The MIT fog-resistant, self-cleaning and anti-glare glass technology literally has the capability to change the way we look at optics, displays and more. That’s because researchers at the university have created a type of glass which may almost be invisible to the eyes owing to the absence of glare. Also, the surface is fabricated in such a way that water droplets simply bounce off it.
The multi-functional MIT glass rests on surface nanotextures which generate a collection of conical features. The cones are five times taller than their base that is measured at a width of 200 nanometers. Even though the entire architecture may appear rather fragile when viewed through the right side of a microscope, MIT researchers say the material should be able to withstand a strong downpour, poking with a finger or even pollen and grit blown by the wind.
Andrew Parker, a senior visiting research fellow at Oxford University’s Green Templeton College in the U.K., cited, “Multifunctional surfaces in animals and plants are common. For the first time, as far as I am aware, this paper learns a lesson in manufacturing efficiency from nature by making an optimized anti-reflective and anti-fogging device. This is the way that nature works, and may well be the future of a greener engineering where two structures, and two manufacturing processes, are replaced by one.”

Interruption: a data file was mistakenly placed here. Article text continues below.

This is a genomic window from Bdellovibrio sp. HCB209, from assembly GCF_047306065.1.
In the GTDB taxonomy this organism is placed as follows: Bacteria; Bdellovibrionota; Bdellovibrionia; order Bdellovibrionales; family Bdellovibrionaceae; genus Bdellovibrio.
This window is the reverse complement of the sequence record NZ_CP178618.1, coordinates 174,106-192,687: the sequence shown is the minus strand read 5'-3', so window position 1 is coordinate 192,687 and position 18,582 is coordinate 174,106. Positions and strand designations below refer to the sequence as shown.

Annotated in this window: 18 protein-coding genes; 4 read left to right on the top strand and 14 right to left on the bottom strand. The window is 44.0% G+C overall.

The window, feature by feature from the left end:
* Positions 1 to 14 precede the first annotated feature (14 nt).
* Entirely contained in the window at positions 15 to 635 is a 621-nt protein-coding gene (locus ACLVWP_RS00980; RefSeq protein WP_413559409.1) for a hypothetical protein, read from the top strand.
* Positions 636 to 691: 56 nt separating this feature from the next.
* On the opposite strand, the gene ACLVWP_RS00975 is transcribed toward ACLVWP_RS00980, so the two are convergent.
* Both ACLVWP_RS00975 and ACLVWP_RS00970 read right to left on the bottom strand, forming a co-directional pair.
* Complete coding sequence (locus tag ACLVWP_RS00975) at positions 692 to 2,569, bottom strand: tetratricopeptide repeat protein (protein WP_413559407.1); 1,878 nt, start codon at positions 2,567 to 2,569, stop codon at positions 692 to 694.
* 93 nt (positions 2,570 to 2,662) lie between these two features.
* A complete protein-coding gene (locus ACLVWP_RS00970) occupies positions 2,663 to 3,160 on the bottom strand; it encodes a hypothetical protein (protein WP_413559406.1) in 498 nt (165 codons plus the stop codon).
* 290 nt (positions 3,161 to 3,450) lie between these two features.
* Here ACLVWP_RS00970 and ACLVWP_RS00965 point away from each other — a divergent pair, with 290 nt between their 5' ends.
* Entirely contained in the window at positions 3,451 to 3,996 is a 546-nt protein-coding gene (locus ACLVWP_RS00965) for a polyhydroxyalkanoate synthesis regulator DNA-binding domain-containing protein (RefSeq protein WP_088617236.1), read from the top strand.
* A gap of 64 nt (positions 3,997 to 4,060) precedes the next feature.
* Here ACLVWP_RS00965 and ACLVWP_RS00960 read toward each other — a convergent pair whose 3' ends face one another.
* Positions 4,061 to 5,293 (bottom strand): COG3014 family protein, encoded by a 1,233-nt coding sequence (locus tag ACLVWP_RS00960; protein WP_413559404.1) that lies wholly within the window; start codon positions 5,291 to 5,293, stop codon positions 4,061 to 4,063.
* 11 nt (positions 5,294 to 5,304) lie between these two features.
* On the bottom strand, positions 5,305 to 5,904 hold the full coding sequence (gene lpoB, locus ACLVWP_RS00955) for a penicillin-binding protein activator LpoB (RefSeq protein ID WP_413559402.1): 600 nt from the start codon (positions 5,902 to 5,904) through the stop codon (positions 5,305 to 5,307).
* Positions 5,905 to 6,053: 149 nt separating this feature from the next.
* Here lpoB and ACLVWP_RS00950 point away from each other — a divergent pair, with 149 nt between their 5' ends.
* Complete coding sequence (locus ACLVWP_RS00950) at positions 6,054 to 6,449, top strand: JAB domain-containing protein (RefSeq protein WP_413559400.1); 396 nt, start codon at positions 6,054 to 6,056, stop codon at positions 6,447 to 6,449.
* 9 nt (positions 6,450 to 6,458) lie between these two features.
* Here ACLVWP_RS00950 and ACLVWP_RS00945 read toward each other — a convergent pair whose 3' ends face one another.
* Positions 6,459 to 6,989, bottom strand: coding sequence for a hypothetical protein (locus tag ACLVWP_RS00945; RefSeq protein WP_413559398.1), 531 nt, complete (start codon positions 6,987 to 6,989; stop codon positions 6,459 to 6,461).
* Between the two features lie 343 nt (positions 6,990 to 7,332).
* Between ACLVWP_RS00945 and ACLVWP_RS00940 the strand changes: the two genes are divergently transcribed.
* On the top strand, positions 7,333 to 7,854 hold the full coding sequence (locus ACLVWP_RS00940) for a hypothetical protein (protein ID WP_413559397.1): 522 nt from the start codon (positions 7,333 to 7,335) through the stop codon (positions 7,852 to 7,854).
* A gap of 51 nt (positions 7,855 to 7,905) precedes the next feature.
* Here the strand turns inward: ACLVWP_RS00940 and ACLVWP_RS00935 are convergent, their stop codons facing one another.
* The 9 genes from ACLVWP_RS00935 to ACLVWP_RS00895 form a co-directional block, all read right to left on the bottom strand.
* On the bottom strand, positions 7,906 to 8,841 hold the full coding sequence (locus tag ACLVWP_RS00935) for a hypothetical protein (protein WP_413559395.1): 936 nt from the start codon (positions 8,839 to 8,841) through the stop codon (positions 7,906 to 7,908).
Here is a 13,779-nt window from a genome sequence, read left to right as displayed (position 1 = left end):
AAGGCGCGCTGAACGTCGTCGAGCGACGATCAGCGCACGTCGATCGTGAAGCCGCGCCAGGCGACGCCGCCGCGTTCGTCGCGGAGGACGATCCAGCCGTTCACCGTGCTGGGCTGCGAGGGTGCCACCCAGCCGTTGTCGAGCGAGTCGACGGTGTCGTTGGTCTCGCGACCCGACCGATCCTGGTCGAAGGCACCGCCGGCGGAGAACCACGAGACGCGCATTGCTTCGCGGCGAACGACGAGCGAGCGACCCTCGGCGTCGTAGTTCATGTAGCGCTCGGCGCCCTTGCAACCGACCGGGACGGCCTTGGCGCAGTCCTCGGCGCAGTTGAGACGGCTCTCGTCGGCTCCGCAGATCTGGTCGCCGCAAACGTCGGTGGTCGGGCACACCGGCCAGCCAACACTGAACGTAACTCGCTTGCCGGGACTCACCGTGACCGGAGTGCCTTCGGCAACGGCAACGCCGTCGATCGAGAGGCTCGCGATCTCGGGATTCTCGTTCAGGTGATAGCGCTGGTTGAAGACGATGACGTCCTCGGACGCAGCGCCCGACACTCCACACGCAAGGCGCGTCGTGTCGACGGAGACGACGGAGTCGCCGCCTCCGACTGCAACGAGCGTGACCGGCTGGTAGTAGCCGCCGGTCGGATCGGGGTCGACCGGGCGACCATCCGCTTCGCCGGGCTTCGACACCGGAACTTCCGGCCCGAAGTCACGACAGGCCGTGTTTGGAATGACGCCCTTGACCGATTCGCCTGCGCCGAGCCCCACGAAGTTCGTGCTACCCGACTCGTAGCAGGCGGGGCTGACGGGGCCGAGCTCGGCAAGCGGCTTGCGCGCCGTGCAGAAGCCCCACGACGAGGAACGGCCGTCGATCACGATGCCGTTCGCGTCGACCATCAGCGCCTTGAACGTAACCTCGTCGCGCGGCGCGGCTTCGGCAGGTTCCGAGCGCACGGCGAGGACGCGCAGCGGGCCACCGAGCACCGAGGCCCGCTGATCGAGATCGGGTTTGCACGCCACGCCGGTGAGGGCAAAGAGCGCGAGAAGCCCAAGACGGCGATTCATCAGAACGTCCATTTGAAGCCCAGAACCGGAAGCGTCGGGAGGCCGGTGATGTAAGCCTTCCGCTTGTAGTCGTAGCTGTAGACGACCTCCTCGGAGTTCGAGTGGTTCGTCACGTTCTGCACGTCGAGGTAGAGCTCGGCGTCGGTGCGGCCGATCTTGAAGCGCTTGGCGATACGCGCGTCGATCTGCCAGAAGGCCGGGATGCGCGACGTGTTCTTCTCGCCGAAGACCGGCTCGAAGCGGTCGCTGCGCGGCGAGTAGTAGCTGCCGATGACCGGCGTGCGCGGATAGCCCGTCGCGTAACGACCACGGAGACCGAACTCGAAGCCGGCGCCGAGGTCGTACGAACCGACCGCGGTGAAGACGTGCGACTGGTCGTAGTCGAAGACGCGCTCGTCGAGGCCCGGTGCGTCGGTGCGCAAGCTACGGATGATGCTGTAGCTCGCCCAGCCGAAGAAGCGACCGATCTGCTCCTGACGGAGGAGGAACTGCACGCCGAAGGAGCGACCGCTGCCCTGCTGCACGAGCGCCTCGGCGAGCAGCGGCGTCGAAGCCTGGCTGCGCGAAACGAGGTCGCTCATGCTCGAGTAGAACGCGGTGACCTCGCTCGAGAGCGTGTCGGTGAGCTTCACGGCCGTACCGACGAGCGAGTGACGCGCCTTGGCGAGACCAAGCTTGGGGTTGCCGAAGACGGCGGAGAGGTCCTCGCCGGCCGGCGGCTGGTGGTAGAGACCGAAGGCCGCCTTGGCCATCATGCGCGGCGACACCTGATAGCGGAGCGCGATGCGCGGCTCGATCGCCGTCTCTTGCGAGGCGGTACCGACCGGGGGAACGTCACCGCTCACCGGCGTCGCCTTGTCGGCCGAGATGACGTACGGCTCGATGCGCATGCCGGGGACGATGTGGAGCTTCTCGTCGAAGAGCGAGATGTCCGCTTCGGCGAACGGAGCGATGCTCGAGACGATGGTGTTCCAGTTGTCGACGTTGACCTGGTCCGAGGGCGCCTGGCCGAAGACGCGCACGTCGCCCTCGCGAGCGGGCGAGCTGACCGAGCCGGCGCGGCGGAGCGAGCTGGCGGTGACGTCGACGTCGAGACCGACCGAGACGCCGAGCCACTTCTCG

Additional tests will be required to check how well the nanotextured surfaces can survive in practical applications. If the technology turns out to be viable, especially in terms of reduced manufacturing costs, pushing the glass through production lines shouldn’t be too much trouble. Companies may find it useful for a host of things such as smartphone screens, solar panels, TV sets, windshields, optical devices, building windows and more.
The nitty-gritty on the MIT anti-fogging, glare-free and self-cleaning glass technology are explained thoroughly in a paper that can be found in the ACS Nano journal.